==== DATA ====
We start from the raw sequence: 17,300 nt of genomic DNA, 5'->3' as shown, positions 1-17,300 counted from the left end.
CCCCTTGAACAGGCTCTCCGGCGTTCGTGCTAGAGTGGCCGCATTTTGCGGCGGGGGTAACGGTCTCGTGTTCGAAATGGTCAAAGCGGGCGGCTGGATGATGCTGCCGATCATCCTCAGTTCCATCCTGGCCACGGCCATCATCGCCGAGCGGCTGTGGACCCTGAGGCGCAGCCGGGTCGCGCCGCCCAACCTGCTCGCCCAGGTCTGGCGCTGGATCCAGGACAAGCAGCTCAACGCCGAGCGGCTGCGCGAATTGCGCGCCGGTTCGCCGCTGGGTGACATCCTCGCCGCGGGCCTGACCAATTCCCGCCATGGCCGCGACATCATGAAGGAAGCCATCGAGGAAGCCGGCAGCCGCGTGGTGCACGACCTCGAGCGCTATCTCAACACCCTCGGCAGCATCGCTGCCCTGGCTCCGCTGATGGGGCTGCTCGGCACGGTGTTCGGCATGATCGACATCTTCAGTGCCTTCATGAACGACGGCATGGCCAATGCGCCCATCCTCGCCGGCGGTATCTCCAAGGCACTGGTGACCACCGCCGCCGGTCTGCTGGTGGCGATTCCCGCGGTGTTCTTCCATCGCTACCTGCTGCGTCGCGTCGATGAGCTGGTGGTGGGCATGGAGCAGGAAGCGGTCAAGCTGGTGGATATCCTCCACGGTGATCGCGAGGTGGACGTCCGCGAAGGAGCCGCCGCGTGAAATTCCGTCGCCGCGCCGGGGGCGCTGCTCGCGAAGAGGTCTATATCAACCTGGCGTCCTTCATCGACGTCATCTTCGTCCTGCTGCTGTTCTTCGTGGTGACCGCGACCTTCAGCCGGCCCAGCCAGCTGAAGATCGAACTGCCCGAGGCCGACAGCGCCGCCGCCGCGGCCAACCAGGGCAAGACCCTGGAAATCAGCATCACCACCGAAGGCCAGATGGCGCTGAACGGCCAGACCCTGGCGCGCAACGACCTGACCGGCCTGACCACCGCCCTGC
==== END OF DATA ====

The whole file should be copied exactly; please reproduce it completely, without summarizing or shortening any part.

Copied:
We start from the raw sequence: 17,300 nt of genomic DNA, 5'->3' as shown, positions 1-17,300 counted from the left end.
CCCCTTGAACAGGCTCTCCGGCGTTCGTGCTAGAGTGGCCGCATTTTGCGGCGGGGGTAACGGTCTCGTGTTCGAAATGGTCAAAGCGGGCGGCTGGATGATGCTGCCGATCATCCTCAGTTCCATCCTGGCCACGGCCATCATCGCCGAGCGGCTGTGGACCCTGAGGCGCAGCCGGGTCGCGCCGCCCAACCTGCTCGCCCAGGTCTGGCGCTGGATCCAGGACAAGCAGCTCAACGCCGAGCGGCTGCGCGAATTGCGCGCCGGTTCGCCGCTGGGTGACATCCTCGCCGCGGGCCTGACCAATTCCCGCCATGGCCGCGACATCATGAAGGAAGCCATCGAGGAAGCCGGCAGCCGCGTGGTGCACGACCTCGAGCGCTATCTCAACACCCTCGGCAGCATCGCTGCCCTGGCTCCGCTGATGGGGCTGCTCGGCACGGTGTTCGGCATGATCGACATCTTCAGTGCCTTCATGAACGACGGCATGGCCAATGCGCCCATCCTCGCCGGCGGTATCTCCAAGGCACTGGTGACCACCGCCGCCGGTCTGCTGGTGGCGATTCCCGCGGTGTTCTTCCATCGCTACCTGCTGCGTCGCGTCGATGAGCTGGTGGTGGGCATGGAGCAGGAAGCGGTCAAGCTGGTGGATATCCTCCACGGTGATCGCGAGGTGGACGTCCGCGAAGGAGCCGCCGCGTGAAATTCCGTCGCCGCGCCGGGGGCGCTGCTCGCGAAGAGGTCTATATCAACCTGGCGTCCTTCATCGACGTCATCTTCGTCCTGCTGCTGTTCTTCGTGGTGACCGCGACCTTCAGCCGGCCCAGCCAGCTGAAGATCGAACTGCCCGAGGCCGACAGCGCCGCCGCCGCGGCCAACCAGGGCAAGACCCTGGAAATCAGCATCACCACCGAAGGCCAGATGGCGCTGAACGGCCAGACCCTGGCGCGCAACGACCTGACCGGCCTGACCACCGCCCTGC